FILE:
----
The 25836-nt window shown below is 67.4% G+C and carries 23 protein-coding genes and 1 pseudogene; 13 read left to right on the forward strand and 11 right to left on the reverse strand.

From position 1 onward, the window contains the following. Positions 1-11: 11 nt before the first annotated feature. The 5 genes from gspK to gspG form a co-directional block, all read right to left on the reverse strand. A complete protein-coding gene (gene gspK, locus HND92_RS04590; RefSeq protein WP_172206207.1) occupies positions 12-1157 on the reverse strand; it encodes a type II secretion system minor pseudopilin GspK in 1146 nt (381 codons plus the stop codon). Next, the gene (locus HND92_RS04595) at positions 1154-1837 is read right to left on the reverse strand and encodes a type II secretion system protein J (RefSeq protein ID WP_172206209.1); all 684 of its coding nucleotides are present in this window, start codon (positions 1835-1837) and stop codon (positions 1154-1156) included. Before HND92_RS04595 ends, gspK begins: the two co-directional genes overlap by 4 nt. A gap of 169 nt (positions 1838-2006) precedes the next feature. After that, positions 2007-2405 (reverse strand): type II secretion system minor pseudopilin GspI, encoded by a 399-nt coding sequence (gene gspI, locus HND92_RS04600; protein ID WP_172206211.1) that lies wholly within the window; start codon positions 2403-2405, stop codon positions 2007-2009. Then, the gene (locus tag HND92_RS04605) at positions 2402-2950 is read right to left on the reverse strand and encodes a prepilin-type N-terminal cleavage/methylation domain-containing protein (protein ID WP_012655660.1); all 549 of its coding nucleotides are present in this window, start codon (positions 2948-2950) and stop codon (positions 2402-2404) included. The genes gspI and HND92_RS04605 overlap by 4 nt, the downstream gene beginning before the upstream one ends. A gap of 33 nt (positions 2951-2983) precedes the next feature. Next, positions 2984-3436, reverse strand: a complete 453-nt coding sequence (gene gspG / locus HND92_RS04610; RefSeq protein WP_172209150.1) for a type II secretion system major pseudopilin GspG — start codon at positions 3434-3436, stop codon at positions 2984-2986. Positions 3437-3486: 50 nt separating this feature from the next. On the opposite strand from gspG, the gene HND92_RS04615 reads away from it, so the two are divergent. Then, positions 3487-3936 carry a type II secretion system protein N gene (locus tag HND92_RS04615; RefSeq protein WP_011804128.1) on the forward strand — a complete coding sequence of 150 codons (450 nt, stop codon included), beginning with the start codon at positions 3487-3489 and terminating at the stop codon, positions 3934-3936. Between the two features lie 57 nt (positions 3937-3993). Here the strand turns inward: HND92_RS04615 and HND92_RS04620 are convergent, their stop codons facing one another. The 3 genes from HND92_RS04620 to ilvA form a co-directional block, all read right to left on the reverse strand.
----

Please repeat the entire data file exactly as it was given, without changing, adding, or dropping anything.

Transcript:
The 25836-nt window shown below is 67.4% G+C and carries 23 protein-coding genes and 1 pseudogene; 13 read left to right on the forward strand and 11 right to left on the reverse strand.

From position 1 onward, the window contains the following. Positions 1-11: 11 nt before the first annotated feature. The 5 genes from gspK to gspG form a co-directional block, all read right to left on the reverse strand. A complete protein-coding gene (gene gspK, locus HND92_RS04590; RefSeq protein WP_172206207.1) occupies positions 12-1157 on the reverse strand; it encodes a type II secretion system minor pseudopilin GspK in 1146 nt (381 codons plus the stop codon). Next, the gene (locus HND92_RS04595) at positions 1154-1837 is read right to left on the reverse strand and encodes a type II secretion system protein J (RefSeq protein ID WP_172206209.1); all 684 of its coding nucleotides are present in this window, start codon (positions 1835-1837) and stop codon (positions 1154-1156) included. Before HND92_RS04595 ends, gspK begins: the two co-directional genes overlap by 4 nt. A gap of 169 nt (positions 1838-2006) precedes the next feature. After that, positions 2007-2405 (reverse strand): type II secretion system minor pseudopilin GspI, encoded by a 399-nt coding sequence (gene gspI, locus HND92_RS04600; protein ID WP_172206211.1) that lies wholly within the window; start codon positions 2403-2405, stop codon positions 2007-2009. Then, the gene (locus tag HND92_RS04605) at positions 2402-2950 is read right to left on the reverse strand and encodes a prepilin-type N-terminal cleavage/methylation domain-containing protein (protein ID WP_012655660.1); all 549 of its coding nucleotides are present in this window, start codon (positions 2948-2950) and stop codon (positions 2402-2404) included. The genes gspI and HND92_RS04605 overlap by 4 nt, the downstream gene beginning before the upstream one ends. A gap of 33 nt (positions 2951-2983) precedes the next feature. Next, positions 2984-3436, reverse strand: a complete 453-nt coding sequence (gene gspG / locus HND92_RS04610; RefSeq protein WP_172209150.1) for a type II secretion system major pseudopilin GspG — start codon at positions 3434-3436, stop codon at positions 2984-2986. Positions 3437-3486: 50 nt separating this feature from the next. On the opposite strand from gspG, the gene HND92_RS04615 reads away from it, so the two are divergent. Then, positions 3487-3936 carry a type II secretion system protein N gene (locus tag HND92_RS04615; RefSeq protein WP_011804128.1) on the forward strand — a complete coding sequence of 150 codons (450 nt, stop codon included), beginning with the start codon at positions 3487-3489 and terminating at the stop codon, positions 3934-3936. Between the two features lie 57 nt (positions 3937-3993). Here the strand turns inward: HND92_RS04615 and HND92_RS04620 are convergent, their stop codons facing one another. The 3 genes from HND92_RS04620 to ilvA form a co-directional block, all read right to left on the reverse strand.